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Devoted to undergraduate education, we prepare majors and minors in WGST to become innovators in fields ranging from law and medicine to health, education, policy and politics, technology, advertising, media, and the arts. We are committed to hearing and amplifying the voices of the marginalized, interrogating and challenging heteropatriarchal white supremacy in all its manifestations, and working, as the UNC mission statement declares, “to improve society to help solve the world’s greatest problems.” As a multi-disciplinary department with faculty representing the arts, humanities, and social sciences, we are uniquely positioned to prepare undergraduates at UNC for leadership positions in wide range of fields as they pursue careers that engage with civil society. Through our Women in Science Program, we also seek to expand participation in science to members of historically excluded groups.


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A History of Women’s & Gender Studies

SPRING 1872

Sallie Walker Stockard becomes the first woman to graduate from UNC.

Sallie Walker Stockard

SUMMER 1877

Women begin enrolling in UNC for summer classes.

1896

Half a dozen women enrolled at UNC in the undergraduate program.

1896 women enrolled at UNC in the undergraduate program. Seated: Lucy Forsyth, Paddy Wall, Ginny Pearce, Nancy Adams, Louise Crumbley, Lillian Weller. Standing: Clerks
- Jan Cobbs, Jane Rhae White, Sue Donisthorpe.

1941

Susan Grey Akers becomes dean of the UNC School of Library Science.

Susan Grey Akers

1951

Gwendolyn Harrison becomes the first African-American woman to attend UNC.

Gwendolyn Harrison Student ID

1965

Karen Parker becomes the first female African-American graduate from UNC, receiving a degree in Journalism.

Karen Parker

MARCH 3RD, 1970

The student group Female Liberation issues a list of demands I one of which calls for “inclusion of courses for and about women in the curriculum.”

Historic Document of Female Liberation List of Demands to UNC

SPRING 1972

Margaret Anne O’Connor teaches the first course on Women in Literature.

Margaret Anne O’Connor

FEBRUARY 27TH, 1973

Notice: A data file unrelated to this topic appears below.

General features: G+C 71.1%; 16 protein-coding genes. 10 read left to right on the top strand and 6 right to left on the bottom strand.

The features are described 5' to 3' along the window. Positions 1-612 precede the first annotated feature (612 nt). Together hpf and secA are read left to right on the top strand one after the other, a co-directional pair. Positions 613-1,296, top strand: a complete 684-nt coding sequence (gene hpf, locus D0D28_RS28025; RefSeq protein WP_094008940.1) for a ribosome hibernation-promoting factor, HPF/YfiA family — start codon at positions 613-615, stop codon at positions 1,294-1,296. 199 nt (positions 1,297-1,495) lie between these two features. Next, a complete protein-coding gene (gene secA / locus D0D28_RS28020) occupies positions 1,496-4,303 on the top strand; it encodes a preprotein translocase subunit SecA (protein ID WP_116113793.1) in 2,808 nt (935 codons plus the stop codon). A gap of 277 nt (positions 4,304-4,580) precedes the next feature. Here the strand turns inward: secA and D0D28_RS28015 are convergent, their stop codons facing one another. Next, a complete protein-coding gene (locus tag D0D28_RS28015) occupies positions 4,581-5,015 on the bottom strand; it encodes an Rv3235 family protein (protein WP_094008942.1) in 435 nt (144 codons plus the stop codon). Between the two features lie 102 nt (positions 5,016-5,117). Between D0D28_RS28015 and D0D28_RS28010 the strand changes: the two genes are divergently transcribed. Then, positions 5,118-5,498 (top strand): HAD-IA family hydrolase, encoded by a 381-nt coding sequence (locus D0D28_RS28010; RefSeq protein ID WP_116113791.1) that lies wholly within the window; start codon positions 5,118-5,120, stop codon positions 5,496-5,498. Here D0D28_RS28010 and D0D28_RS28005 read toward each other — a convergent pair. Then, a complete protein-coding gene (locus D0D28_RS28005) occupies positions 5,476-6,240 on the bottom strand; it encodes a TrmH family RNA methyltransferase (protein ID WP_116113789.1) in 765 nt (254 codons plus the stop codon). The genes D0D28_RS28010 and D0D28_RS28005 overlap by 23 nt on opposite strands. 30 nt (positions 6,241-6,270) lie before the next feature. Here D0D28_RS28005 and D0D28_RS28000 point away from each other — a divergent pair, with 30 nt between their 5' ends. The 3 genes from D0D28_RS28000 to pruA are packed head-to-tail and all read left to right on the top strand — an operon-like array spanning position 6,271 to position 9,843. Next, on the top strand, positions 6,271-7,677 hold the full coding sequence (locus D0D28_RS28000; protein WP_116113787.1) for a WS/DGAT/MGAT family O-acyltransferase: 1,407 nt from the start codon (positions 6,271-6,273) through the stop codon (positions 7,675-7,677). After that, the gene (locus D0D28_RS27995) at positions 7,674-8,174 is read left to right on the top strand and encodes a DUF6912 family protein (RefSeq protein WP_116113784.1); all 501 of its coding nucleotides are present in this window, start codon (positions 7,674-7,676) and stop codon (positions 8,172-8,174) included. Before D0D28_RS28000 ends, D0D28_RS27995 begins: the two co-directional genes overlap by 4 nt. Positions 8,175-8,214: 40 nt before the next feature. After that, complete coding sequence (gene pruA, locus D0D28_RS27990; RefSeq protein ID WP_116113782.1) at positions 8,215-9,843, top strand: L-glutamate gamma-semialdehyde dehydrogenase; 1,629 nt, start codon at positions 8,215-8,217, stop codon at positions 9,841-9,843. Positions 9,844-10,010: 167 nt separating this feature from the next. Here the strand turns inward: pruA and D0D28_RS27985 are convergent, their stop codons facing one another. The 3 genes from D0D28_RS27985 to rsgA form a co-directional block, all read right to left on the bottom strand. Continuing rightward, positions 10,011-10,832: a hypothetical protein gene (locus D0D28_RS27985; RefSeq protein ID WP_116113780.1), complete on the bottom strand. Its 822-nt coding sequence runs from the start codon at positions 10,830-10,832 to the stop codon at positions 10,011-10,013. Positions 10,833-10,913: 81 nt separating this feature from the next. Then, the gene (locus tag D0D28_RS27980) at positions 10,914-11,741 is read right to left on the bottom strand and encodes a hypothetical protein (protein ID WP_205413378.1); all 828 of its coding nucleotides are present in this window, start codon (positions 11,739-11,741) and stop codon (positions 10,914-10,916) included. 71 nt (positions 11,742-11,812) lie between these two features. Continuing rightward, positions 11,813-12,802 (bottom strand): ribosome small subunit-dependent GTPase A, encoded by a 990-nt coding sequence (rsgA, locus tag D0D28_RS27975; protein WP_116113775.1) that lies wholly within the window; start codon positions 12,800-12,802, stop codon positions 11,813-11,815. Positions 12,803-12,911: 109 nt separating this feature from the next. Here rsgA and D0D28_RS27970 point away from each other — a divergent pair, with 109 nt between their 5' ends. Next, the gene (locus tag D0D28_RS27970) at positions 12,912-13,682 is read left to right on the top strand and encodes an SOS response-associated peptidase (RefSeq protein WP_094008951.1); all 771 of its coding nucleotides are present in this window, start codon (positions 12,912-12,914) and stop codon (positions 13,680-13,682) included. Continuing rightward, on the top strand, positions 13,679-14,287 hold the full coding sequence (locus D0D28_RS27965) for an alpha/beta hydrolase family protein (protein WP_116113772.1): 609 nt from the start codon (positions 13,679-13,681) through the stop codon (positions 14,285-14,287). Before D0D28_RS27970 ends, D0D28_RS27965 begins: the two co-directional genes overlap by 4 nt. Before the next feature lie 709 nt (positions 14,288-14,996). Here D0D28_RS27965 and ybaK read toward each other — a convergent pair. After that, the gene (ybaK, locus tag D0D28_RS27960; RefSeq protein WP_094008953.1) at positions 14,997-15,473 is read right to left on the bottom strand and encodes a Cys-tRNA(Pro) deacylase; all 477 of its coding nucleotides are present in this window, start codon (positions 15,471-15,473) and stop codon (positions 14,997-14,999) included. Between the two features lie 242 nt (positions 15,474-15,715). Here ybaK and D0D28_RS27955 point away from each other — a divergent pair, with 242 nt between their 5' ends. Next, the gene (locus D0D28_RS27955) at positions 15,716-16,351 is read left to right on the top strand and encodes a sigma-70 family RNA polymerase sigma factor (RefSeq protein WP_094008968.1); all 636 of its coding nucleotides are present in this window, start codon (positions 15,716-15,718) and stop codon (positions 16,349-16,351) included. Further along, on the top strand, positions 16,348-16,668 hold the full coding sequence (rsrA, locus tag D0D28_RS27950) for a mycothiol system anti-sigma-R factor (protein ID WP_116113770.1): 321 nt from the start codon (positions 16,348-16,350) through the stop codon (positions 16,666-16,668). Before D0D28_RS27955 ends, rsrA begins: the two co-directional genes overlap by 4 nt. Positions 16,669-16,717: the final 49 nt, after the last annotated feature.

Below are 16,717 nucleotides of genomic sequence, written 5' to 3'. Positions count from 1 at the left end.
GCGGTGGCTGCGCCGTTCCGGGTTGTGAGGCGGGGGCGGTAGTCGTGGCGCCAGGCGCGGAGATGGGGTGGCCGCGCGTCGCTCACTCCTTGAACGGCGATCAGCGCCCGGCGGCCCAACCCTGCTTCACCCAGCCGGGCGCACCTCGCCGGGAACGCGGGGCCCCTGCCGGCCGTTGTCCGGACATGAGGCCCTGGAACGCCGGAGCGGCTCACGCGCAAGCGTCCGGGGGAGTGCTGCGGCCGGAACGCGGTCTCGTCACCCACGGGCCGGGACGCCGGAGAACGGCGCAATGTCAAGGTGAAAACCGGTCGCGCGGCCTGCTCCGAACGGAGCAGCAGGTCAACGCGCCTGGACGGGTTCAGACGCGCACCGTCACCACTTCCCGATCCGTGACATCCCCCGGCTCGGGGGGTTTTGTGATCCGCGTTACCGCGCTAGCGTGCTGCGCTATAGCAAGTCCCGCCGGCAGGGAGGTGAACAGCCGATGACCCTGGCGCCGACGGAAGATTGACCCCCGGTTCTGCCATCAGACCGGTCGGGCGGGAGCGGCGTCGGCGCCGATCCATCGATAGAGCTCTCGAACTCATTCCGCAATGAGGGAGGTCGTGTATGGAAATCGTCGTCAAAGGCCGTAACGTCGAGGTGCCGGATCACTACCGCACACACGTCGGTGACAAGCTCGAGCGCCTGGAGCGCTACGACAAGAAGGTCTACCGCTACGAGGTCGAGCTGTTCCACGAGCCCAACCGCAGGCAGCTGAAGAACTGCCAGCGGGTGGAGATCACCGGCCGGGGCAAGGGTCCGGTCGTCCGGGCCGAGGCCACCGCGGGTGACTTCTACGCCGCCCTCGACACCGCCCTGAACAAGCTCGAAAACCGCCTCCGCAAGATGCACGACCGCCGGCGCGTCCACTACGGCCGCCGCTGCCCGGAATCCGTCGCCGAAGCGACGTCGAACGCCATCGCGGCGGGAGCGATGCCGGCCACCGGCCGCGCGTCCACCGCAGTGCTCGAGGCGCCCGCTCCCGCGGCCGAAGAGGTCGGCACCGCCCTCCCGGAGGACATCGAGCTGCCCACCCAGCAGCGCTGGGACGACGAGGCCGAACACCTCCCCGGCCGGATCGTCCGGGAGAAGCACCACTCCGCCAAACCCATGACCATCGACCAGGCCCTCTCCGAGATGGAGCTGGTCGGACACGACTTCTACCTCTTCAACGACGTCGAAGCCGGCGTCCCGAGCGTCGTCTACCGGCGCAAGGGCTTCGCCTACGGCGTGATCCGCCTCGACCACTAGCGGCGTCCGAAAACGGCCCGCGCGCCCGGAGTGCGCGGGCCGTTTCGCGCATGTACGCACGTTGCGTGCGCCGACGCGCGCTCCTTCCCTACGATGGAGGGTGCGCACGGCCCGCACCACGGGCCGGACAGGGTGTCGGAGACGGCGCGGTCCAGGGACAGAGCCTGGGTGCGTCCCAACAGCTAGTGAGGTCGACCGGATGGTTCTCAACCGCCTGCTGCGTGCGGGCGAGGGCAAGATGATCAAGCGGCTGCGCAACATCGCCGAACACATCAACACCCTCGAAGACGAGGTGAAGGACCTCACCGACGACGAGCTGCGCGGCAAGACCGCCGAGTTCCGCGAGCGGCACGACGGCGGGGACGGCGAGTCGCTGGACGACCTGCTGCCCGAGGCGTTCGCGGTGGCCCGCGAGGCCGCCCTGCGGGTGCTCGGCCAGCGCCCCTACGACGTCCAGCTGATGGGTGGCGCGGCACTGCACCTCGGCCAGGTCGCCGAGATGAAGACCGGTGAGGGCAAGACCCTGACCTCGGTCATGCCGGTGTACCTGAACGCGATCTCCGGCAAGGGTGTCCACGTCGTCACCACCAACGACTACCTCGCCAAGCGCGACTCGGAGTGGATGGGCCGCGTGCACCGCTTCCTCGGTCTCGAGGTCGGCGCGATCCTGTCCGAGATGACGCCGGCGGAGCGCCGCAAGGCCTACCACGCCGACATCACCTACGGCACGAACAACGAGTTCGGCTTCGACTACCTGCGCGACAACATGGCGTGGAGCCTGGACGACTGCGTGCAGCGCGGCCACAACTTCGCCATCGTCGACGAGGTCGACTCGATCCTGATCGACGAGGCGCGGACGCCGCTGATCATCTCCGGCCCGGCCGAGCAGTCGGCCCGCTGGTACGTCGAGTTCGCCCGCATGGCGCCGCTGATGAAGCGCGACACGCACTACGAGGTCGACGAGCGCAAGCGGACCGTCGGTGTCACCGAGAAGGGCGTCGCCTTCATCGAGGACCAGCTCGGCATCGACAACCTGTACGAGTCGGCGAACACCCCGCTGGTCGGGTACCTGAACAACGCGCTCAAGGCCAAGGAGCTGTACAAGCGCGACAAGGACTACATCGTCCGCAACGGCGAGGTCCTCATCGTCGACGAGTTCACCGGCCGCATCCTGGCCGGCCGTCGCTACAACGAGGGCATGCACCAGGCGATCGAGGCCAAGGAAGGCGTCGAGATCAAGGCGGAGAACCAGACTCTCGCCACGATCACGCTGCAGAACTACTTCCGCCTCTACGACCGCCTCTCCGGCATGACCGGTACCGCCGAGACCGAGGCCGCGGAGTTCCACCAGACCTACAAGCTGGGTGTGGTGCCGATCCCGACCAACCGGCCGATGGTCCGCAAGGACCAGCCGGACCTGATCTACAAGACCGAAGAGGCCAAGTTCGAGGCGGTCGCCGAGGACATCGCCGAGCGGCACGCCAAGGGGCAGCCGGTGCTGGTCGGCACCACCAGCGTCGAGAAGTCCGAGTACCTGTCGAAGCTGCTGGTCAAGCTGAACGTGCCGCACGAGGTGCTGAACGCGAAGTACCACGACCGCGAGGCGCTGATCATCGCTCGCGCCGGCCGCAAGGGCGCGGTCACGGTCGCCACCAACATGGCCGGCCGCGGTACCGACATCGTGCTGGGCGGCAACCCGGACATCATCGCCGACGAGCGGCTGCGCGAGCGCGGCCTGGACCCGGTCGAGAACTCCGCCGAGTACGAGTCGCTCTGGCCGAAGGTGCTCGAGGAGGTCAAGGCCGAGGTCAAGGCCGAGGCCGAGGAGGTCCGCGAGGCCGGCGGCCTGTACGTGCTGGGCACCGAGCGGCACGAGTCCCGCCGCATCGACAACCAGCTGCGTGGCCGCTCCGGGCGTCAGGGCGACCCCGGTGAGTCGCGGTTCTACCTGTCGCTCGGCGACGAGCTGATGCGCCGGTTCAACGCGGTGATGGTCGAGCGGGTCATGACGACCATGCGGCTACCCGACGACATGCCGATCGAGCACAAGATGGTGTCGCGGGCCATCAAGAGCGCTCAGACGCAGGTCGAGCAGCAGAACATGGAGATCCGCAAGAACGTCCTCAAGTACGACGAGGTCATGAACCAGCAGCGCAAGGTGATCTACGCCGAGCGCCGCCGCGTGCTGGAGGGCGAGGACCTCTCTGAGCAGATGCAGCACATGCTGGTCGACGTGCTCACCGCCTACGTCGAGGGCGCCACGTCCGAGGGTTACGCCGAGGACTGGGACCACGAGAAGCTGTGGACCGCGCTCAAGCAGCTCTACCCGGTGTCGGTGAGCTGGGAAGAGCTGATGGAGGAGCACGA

The University Women for Affirmative Action organizes with the goal of ending iscrimination based on gender at UNC.

1974

An ad hoc committee is established for the Women’s Studies Program.

APRIL 1975

The Chancellor’s committee approves of the creation of a Women’s Studies Program.

JULY 2ND, 1976

Mary Turner Lane agrees to serve as the first Director of the Women’s Studies Program.

Mary Turner Lane

SPRING 1977

The Women’s Studies curriculum begins offering courses. Women’s Studies is offered as an area of concentration under the Interdisciplinary Studies major.

1978

Joan Scott and Mary Turner Lane develop the first Women’s Studies Course, Women’s Studies 50, an “Introduction to Multidisciplinary Approaches to the Study of Gender.” Scott was the first to teach a Women’s Stuc:lies Class at UNC.

Joan Scott

SUMMER 1978

The Association for Women’s Faculty is formed to “promote intellectual and social contact among women faculty members.”

Association for Women Faculty & Professionals Logo

1979

Sandra Jo Martin from Elkin, NC, is the first graduate in the Women’s Studies Major. Martin was the editor of She and an intern with the Council on the Status of Women.”

1981

Jane De-Hart Mathews is chosen as Turner’s successor and becomes full-time director of the Women’s Studies Program.

Jane De-Hart Mathews

1982

The Duke-UNC Center for Research on Women is established with a 225K grant from the Ford Foundation to promote Women’s Studies scholarship, research, and curriculum development in the South.

1988

The Women’s Studies program offers a certificate in Women’s Studies. Many students used this certificate similarly to a minor in other fields in order to include Women’s Studies on their transcript without majoring in the program.

1989-1990

Graduate students at UNC organized the first women’s studies graduate conference called “Women’s Studies in the Triangle.”

JULY 31, 1992

The UNC System Board of Governors approved the independent Bachelor of Arts in Women’s Studies as a full-fledged curriculum (a B.A. degree in Women’s Studies). Students could now major in Women’s Studies.

1994

A graduate minor in Women’s Studies established.

MARCH 4TH, 1996

The Women’s Studies department celebrated its 20th anniversary.

2004

The Women’s Studies program begins offering a minor in Sexuality Studies.

JULY 1ST, 2012

The Department of Women’s Studies becomes the Department of Women’s and Gender Studies.

2022

The Department of Women’s and Gender Studies has 9 full-time faculty members and has graduated 402 majors and minors!

footer images of students, faculty, and staff of women's and gender studies